How we can hide behind things that are like our main art while not actually doing our art.

(Which of course bears NO resemblance to my own path of working in two bookstores, working for two publishing companies, nearly becoming an editor, and now sometimes hiding behind a bunch of blog posts while neglecting a novel project. Doesn't sound like me at ALL, does it.) 

... Did I mention I'm blushing?

And then, yes, she looks back at the messages we received in childhood. Which I wanted to shrug off ... but which turned out to be one of the most vital parts of the book for me.

I was reading and rereading as I went. I kept circling back and finding even more insights. Which is part of why it's taken me so long to get to the end of it. 

It's set up as a twelve-week course. (Which is marvelous for those of you who, like me, still love thinking in school terms.)

Each "week" has a theme, and each theme is based around Cameron's idea of artistic recovery. So, for example, Week 1 is "Recovering a Sense of Safety," and Week 4 is "Recovering a Sense of Integrity," and Week 8 is "Recovering a Sense of Strength." 

(Doesn't that just sound gorgeous? Sigh. I'm definitely about to launch into a re-read.)

In each week, there are a few essays about that theme, and then some really amazing and helpful tasks at the end, followed by a weekly check-in. I loved the structure, and both the essays and tasks were massively helpful.

But the biggest and most healing thing for me is her constant, persistent, unflinching sense of support and love for the artist.

For you, my writing friend. And for me.

She keeps having the reader acknowledge the fear and pain and artistic mistakes from the past, through a variety of helpful prompts and exercises. And then we work on healing it, by nurturing our artistic selves. 

How do we do that? 

Oh. This gets really fun. (And terrifying, if you're like me and have a hard time with this kind of thing.)

We nurture ourselves with play. With joy. With little luxuries.

By doing silly things. By indulging. By spoiling ourselves.

(And yes, that death rattle noise is my inner perfectionist, who is hiding under a blanket. Because this goes against everything she stands for. How can being silly help make me a better artist? Indulging yourself?!? Where will it all end? Gasp, cough, wheeze, choke.) 

But basically, Cameron trains you to pamper and love and spoil and listen and treat yourself (and your work and your creativity), with utmost care and respect and kindness.

In other words, this book will help retrain all of us to stop beating ourselves up.

To stop starving parts of our creativity.

To stop submitting to the scars of the past and letting them destroy the future.

Nope. 

In fact, one of the mantras she recommends (which I both adore and really struggle with) is this:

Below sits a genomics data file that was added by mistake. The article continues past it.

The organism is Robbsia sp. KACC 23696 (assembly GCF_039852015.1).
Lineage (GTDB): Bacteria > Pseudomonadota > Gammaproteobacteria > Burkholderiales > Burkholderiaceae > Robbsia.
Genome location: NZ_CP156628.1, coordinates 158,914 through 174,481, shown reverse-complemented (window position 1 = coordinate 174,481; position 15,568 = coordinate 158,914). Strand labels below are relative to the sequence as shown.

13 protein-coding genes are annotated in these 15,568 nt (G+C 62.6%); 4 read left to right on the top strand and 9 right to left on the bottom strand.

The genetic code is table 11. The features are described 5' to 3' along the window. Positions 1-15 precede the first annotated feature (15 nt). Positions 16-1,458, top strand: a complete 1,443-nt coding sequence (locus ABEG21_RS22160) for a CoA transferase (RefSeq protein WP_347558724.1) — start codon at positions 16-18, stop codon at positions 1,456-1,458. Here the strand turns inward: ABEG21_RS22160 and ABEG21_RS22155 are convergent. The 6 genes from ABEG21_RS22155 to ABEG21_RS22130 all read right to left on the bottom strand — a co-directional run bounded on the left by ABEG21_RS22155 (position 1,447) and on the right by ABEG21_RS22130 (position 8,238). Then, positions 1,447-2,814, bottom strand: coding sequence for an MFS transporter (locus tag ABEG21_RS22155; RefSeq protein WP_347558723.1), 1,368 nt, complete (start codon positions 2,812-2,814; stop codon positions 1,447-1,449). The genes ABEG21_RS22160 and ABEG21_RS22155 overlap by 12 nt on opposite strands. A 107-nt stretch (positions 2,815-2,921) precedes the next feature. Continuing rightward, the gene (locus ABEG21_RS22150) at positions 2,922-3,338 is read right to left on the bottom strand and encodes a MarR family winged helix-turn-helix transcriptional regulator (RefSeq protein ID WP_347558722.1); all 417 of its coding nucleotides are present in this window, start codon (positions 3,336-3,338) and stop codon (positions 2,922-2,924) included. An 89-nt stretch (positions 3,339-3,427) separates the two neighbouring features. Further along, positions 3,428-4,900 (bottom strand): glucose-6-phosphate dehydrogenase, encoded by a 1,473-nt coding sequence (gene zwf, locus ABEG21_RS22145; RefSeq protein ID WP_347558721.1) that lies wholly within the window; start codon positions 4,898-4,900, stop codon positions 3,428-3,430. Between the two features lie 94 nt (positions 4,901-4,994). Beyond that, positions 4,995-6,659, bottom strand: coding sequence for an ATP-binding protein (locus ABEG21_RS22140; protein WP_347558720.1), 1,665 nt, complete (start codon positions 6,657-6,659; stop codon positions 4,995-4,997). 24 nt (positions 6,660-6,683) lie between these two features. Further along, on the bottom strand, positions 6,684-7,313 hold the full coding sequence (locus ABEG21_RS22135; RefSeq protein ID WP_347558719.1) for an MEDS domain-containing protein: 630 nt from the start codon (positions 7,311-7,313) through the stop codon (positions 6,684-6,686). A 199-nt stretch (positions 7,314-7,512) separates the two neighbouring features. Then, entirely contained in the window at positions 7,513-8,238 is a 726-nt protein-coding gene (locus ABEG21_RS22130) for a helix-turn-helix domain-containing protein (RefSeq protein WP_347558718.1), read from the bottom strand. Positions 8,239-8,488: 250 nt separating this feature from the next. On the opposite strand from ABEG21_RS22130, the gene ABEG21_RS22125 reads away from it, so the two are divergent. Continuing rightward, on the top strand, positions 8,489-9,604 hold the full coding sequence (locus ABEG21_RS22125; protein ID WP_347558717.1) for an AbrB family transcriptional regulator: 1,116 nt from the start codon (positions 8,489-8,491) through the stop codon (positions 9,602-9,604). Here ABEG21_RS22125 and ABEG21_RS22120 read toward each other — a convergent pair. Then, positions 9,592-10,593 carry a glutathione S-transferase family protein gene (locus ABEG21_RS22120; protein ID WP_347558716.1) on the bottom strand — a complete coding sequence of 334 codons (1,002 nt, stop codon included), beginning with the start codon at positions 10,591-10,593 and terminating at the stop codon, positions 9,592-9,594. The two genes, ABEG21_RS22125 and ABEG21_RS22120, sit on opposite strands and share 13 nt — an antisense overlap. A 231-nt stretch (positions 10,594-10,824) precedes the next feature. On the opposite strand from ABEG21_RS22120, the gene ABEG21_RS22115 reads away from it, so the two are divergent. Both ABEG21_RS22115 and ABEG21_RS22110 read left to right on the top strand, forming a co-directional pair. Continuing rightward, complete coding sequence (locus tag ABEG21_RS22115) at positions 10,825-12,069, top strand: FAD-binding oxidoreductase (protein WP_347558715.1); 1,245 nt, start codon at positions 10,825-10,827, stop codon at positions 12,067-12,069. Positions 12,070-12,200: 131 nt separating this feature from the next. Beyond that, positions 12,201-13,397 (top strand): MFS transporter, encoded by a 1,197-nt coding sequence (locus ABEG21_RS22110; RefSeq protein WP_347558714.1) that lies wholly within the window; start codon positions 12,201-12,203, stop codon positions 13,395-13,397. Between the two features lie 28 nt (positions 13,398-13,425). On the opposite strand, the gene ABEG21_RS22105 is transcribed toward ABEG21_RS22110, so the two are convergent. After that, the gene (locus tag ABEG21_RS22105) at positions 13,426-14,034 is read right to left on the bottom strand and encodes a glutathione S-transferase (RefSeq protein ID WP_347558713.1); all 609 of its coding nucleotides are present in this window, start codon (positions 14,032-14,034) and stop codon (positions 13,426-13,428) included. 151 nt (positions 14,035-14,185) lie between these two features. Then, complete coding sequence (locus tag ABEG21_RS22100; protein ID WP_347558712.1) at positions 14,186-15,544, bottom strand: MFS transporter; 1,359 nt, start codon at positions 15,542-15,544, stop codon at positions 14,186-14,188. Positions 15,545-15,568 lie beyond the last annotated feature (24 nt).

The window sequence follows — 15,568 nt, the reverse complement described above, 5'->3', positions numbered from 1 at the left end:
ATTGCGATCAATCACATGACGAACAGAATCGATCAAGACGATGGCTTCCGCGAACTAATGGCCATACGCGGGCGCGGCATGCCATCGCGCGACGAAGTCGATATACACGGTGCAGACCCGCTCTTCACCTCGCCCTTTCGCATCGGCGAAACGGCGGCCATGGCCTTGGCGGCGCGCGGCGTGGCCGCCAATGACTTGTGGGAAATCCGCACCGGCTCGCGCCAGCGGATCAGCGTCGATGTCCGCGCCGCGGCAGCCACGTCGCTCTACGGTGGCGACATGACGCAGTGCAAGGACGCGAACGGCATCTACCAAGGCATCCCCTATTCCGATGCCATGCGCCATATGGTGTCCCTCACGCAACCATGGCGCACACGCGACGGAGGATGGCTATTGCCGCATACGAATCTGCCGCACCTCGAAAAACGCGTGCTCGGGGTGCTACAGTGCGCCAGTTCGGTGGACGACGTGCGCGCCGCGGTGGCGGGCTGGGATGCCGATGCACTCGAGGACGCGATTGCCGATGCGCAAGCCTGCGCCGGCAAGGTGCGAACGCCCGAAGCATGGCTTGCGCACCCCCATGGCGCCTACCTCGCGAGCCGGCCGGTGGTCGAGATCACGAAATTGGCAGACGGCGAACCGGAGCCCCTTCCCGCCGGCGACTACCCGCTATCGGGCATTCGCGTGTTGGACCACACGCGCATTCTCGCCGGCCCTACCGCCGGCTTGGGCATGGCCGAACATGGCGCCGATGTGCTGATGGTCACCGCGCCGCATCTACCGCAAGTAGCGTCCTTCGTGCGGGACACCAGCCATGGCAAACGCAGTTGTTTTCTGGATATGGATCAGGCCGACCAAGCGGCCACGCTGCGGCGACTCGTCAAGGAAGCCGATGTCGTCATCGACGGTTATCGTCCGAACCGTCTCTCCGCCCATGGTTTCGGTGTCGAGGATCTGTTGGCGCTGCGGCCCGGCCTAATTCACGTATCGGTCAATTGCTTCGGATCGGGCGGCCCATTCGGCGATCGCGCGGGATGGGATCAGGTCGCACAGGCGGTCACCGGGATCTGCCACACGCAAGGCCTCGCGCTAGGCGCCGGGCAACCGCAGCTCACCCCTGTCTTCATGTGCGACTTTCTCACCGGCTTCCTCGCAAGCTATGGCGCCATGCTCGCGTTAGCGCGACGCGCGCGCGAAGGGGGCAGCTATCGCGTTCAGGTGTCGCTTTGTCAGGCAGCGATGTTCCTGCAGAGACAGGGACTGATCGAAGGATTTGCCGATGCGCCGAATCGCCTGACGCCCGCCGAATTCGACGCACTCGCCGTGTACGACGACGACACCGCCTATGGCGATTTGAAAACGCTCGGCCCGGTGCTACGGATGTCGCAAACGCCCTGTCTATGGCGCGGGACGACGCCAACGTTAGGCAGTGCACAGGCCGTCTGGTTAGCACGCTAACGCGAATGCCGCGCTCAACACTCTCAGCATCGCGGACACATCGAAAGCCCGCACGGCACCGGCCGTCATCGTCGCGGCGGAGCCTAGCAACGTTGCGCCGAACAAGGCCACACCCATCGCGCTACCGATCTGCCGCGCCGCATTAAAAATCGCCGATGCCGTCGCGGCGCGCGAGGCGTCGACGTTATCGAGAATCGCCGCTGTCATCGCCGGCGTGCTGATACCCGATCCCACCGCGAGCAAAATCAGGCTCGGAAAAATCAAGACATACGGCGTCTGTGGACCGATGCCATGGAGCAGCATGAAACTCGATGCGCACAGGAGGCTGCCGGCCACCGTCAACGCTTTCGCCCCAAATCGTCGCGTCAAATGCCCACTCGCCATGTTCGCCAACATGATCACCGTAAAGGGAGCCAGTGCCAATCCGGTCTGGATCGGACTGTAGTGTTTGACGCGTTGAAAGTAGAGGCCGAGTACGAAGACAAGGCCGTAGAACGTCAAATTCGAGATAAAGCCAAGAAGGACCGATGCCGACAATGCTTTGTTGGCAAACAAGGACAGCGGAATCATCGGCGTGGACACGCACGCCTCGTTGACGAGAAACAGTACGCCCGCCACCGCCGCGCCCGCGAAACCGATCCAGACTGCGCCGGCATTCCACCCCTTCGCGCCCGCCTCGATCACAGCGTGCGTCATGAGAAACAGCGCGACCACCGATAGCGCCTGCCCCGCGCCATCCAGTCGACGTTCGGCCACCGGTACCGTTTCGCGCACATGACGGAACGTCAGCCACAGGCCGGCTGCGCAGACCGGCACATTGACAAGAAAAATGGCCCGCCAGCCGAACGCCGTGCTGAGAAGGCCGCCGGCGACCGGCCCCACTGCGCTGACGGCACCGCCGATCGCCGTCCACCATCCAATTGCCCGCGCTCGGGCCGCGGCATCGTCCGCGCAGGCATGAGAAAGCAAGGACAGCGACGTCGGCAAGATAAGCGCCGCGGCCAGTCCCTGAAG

Treating myself like a precious object
will make me strong.

Whoa, right? 

I mean... sit with that for a bit. Let it mess with you.

Where have you been believing that it's by beating yourself up, by being really harsh (and calling it accountability), by being inflexible and refusing to reward yourself, by nitpicking and sniping at yourself, by staring at your mistakes until you want to hide...

Where has that spirit of self-abuse been ruling your writing life? 

And do you, like me, feel like if you treated yourself super kindly—like you are in fact a precious Ming vase or an exquisite artwork—that if you do that, you'll just screw everything up, you won't be disciplined, you'll just get lazy, nothing will ever be done...

See, that's the argument that starts up in my head too. But Cameron calmly reasons it out of me.  

In a nutshell, she proves very conclusively that when our artistic lives are full of delight, excitement, and kindness, we are drawn to our work, we are truer to our own voices, and we write from a place of well-nourished strength. 

The results?

Are freakin' spectacular.

So, lean in to that.

Whoever you are, wherever you are at in your writing. Try to pamper your writing self.

Skip being harsh, skip self-punishment, skip all the nasty things we do to "keep ourselves in line." 

And try a softer, kinder, more intuitive way.

... You'll be hearing more about this book in the next couple of weeks, as I share some of the biggest lessons I've learned from it. Because this was just the tip of the iceberg, my friends.

But seriously, don't wait for me. You owe it to yourself to borrow The Artist's Way from a library, or grab your own copy and start underlining.

Dive in with an open mind and an open heart.

Commit to trying all her exercises. And get ready to discover yourself (and appreciate your instincts and your amazing writer's heart) in a deeper way than ever before.

This book will challenge and prompt and prod and hug you. 

I'm seriously going to reread mine, immediately, from front to back. Like, today. Right now.

Because it's changing everything.

And I'm convinced that it's absolutely essential to being the kind of writer I most want to be.

Continue Your Idea-Making Awesomeness with These Six Amazing Guides!

My go-to team of books for when I'm in desperate need of a new idea. They'll have your back, too. | lucyflint.com

We writers live among our ideas. Kind of a cool reality, isn't it?

It's the truth: The degree to which our ideas delight us is the degree to which we're going to have exciting and enjoyable writing lives. 

That's what I'm aiming for! You too, I'm guessing. ;)

I hope that Idea Camp has been fun for you! You now have some fantastic strategies for making appealing, useable, and energizing ideas! 

SUPER good news for your work-in-progress, and for all those works to come! (Your future projects are all stoked, by the way.) 

But today's our last post for Idea Camp. And the writing life is a big one. Which means that, we're all going to appreciate having even more idea-making guidance in the days to come!